Demand and value are the key to price determination and are often seen as having a common denominator across demography and branches. With technical products there are often 3 common segments: (a) price focused, when a basic product will do, as long as the price is low, (b) technically focused, who want the best technical solution, almost at no matter what cost and (c) service focused, whose wants are simply that the product works, is easy to use and that the support is good. The question is rarely if these segments exist but rather how big they are in connection to each other, what the willingness to pay in each segment is, and what effect as a whole it has on pricing.

Portfolio cannibalisation and optimisation

A much overlooked factor of price determination is the possible cannibalisation of existing products. Companies are aware of it, but it is overlooked due to the estimations, that usually are nothing but guesswork, all though large sums are potentially at stake, and worst case the new product’s business case or feature set itself.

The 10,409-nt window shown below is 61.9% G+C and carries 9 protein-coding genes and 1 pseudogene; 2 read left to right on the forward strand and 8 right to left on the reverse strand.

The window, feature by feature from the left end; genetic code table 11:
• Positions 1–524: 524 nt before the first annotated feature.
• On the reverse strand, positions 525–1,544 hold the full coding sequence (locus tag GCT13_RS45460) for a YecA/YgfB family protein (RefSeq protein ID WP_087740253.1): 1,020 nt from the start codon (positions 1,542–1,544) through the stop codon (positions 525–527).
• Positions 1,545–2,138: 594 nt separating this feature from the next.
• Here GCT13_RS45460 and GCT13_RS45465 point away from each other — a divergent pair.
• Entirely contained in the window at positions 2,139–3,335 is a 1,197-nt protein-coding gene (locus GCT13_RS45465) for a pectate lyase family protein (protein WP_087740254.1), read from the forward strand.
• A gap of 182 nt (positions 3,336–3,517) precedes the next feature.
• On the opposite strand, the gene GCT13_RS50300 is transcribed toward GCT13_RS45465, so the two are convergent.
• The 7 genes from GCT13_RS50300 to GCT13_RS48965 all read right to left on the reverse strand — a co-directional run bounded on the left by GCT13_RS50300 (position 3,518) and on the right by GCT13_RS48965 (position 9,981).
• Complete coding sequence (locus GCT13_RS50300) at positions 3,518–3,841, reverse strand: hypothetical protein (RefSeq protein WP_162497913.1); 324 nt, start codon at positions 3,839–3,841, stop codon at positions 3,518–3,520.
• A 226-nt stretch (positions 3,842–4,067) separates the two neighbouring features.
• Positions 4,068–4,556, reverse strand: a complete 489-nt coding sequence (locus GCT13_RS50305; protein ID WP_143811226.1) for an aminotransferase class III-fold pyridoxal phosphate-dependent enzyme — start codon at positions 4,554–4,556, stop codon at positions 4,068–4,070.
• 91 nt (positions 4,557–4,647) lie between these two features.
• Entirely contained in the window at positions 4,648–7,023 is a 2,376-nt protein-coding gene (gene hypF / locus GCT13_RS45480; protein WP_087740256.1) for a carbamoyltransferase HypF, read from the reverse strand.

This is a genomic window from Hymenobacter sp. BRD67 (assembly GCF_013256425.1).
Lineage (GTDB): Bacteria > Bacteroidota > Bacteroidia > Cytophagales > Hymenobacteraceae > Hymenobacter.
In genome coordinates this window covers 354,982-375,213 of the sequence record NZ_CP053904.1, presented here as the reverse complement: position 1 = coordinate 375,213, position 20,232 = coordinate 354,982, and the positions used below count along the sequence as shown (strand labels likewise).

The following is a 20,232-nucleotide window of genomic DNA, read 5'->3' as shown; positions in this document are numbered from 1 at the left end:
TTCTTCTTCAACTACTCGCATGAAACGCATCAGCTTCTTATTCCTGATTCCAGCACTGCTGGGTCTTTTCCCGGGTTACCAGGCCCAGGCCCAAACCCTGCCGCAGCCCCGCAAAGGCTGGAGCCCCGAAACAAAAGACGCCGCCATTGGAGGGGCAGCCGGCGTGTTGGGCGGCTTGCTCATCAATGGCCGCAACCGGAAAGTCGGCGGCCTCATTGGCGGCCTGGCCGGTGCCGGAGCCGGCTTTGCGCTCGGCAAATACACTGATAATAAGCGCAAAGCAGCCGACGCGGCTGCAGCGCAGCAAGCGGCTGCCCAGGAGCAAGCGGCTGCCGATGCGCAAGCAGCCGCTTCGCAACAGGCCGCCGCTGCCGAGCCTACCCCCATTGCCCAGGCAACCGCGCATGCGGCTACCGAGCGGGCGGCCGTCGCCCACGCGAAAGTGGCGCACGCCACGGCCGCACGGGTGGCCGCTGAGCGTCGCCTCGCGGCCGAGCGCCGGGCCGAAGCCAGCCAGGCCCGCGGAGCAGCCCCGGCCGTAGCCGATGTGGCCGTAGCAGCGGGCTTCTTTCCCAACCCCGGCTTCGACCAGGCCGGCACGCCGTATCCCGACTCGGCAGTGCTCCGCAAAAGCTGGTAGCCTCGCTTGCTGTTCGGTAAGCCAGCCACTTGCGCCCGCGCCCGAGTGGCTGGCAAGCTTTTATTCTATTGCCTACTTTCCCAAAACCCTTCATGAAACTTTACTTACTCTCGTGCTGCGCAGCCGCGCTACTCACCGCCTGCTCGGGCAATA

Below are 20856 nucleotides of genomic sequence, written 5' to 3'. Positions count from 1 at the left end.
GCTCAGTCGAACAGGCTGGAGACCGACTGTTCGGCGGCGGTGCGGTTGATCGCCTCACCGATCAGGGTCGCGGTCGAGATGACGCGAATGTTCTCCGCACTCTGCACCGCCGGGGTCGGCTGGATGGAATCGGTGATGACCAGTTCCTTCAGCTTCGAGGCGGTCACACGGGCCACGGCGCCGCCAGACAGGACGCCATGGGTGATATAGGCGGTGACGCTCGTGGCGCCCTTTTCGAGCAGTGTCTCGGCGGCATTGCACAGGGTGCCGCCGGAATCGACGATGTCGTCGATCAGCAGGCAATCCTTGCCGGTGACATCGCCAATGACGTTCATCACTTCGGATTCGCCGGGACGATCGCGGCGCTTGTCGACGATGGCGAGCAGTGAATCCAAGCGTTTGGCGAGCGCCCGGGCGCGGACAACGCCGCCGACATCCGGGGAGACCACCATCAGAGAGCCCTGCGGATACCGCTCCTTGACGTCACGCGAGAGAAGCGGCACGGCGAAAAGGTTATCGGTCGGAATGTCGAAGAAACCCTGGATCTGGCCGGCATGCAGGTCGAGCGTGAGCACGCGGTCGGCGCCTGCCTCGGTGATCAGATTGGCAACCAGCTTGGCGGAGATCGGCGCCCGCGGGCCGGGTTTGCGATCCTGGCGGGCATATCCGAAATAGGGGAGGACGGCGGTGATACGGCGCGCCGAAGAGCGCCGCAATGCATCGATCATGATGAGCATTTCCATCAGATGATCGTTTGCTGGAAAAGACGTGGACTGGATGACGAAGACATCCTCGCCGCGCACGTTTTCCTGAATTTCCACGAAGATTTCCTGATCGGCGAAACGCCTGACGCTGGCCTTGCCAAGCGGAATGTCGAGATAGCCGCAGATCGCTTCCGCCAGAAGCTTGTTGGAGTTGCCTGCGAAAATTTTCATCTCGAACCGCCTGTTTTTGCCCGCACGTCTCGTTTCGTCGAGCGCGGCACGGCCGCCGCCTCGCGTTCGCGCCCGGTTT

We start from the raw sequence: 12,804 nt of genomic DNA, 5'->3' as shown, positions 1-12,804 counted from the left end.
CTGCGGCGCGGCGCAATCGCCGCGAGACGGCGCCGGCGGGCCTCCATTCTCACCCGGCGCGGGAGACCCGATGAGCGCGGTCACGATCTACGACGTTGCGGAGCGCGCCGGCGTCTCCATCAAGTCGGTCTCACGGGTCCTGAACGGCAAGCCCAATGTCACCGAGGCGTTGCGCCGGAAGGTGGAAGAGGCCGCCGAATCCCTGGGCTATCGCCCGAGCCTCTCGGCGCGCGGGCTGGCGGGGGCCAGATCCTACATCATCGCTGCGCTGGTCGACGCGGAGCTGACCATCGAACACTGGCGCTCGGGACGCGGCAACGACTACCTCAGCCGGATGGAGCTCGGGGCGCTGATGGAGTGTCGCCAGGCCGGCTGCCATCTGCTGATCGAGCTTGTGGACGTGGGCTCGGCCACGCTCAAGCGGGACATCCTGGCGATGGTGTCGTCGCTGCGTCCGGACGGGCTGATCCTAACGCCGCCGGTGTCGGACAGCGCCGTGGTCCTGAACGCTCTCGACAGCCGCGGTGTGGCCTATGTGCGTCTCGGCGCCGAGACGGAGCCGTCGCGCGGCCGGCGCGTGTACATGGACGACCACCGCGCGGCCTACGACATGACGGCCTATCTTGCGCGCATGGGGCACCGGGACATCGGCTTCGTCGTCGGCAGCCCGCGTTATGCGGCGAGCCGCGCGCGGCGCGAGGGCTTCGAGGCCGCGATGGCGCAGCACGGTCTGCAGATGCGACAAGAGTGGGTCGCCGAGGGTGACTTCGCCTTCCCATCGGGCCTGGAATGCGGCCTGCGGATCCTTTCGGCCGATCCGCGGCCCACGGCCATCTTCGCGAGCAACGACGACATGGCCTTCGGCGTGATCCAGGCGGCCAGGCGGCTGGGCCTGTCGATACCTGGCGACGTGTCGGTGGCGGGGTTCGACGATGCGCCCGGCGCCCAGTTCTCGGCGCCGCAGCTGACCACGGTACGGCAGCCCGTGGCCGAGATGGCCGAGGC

Cannibalisation is one thing. The truly interesting question is, how to best compile the portfolio to optimise the company’s over all sale and earnings. When it comes to new versions of existing products the question is, should the previous version but put to rest so as to only focus on the new one, or should they co-exist side by side with different prices. The answer to this question is often poorly substantiated and thus usually based on perception rather than on facts. This is where Contribution comes in.

Concept interest, feature/product preferences, segmentation and portfolio cannibalisation and the price determination based on them are all elements that we bring into one single analysis often with a Conjoint analysis as starting point.

Please contact us, if you would like to know more about how we can ensure the best possible price for your new product and earnings of that product and much more.